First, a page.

Building Strong Reading Skills

Read Effectively

"We Can Do It!" an American poster from World War II era, by artist J. Howard Miller. This poster was created to inspire and boost the morale of female factory workers.
CC0 Public Domain Image, “We Can Do It” by J. Howard Miller, 1942

Good writing begins with good reading. Every time you read, you’re exposed to someone else’s ideas and to their way of writing: their word choice, vocabulary, knowledge base, use of language, and so forth.

How do you become a reader, or a better reader?

First, read every day. And vary the materials you read: a book, a magazine article, an online blog, etc. Try readings things that are a little challenging. In other words, don’t just vary the subject matter–vary the difficulty, too. Stretch!

Second, learn and practice the skills of effective reading (which are explained below in this section).

Third, keep reading. Every day. And use good effective reading skills.

Fourth, learn and practice the skill of reading critically. To learn more, see Reading Critically  in the “Writing about Texts” section.

Fifth, keep reading. Yes, every day, putting your skills to work. (Practice makes perfect!)

Sixth, well, you know.

Reading effectively means reading in a way that helps you understand, evaluate, and reflect on a written text. As you might guess, these skills are very important to college students, no matter what field you’re going into: you’ll be doing a lot of reading. The more effectively you read, the easier it’ll be, the less time it will take, and the more you’ll enjoy the experience.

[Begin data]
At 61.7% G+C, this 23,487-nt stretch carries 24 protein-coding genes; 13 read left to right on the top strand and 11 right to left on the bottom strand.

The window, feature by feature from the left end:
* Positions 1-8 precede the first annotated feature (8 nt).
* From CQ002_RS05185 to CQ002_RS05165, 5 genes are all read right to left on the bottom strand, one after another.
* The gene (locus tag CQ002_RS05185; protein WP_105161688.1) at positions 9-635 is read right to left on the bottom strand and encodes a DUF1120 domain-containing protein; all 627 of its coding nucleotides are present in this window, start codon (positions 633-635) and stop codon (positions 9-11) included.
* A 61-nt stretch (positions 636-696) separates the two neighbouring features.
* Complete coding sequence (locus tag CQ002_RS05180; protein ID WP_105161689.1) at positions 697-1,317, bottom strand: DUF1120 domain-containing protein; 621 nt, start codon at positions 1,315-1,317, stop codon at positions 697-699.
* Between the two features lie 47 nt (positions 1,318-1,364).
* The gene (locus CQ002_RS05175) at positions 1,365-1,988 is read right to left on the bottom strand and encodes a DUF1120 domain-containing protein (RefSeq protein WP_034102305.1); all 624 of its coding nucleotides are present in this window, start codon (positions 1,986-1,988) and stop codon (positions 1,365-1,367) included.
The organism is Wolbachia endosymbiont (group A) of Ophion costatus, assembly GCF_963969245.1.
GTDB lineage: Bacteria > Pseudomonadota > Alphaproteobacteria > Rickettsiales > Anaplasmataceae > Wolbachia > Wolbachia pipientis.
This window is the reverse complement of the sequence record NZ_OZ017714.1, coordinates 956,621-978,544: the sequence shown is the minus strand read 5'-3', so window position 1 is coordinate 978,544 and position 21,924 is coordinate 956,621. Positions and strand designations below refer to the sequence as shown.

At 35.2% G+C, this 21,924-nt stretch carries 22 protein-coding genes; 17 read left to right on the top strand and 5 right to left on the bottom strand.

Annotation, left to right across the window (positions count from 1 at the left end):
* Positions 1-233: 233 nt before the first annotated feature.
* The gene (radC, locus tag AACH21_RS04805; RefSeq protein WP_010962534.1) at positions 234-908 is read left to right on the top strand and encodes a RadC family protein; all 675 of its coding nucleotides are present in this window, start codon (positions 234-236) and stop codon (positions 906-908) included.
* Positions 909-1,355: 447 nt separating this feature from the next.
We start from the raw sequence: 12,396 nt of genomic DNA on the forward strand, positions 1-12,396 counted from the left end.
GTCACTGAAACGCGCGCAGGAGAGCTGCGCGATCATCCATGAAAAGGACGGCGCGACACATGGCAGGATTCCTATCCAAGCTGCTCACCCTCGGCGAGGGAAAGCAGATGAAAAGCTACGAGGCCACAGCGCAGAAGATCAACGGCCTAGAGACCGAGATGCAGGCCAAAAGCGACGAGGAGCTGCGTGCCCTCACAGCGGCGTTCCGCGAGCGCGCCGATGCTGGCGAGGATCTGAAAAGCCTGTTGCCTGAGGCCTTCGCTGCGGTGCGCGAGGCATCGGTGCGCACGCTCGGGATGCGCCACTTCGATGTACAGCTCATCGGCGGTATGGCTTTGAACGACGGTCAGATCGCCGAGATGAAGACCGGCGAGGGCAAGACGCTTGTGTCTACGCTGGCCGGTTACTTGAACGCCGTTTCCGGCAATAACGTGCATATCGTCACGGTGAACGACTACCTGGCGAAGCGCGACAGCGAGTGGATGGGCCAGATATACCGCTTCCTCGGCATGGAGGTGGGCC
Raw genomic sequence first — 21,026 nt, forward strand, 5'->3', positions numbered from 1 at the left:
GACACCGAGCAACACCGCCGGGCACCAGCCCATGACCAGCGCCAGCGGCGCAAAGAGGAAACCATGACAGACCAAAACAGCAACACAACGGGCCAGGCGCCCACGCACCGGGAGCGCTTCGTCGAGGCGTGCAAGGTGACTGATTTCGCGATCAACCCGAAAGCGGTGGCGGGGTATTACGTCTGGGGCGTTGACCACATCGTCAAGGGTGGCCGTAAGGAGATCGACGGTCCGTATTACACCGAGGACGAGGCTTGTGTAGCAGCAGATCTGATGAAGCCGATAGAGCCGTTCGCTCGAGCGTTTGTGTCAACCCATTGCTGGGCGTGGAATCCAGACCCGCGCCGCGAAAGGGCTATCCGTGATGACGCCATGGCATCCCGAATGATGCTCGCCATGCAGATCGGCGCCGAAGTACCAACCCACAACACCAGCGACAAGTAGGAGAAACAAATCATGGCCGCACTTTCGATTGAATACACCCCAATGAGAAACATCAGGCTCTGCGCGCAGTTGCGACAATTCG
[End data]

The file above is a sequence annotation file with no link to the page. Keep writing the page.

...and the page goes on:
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People who read effectively use a variety of skills and techniques:

  • They start by creating an optimal setting for reading. They pick the best time, place, and conditions.
  • They engage in pre-reading strategies before starting to read (see pre-reading strategies later in this section)
  • They read material efficiently: they pick up a piece of material, engage actively with it, and finish.
  • They create a reading environment that helps decrease distraction.
  • They annotate written texts (in other words, they write directly on the texts) or take notes as they read. By doing this, they enter into a discussion with the text, interacting with it.
  • They research or investigate content they don’t fully understand.
  • They work to discover the central meaning of the piece. They ask themselves
    • What is the author’s point?
    • What is the text trying to say?
    • What story is the author telling?
    • How does the author create and build this meaning?
  • They reflect on what the text means to them, internalizing the meaning:
    • How am I responding to this text?
    • Why am I responding that way?
    • What does the text make me think about?
    • What does this information mean to me?


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The Word on College Reading and Writing Copyright © by Carol Burnell, Jaime Wood, Monique Babin, Susan Pesznecker, and Nicole Rosevear is licensed under a Creative Commons Attribution-NonCommercial 4.0 International License, except where otherwise noted.

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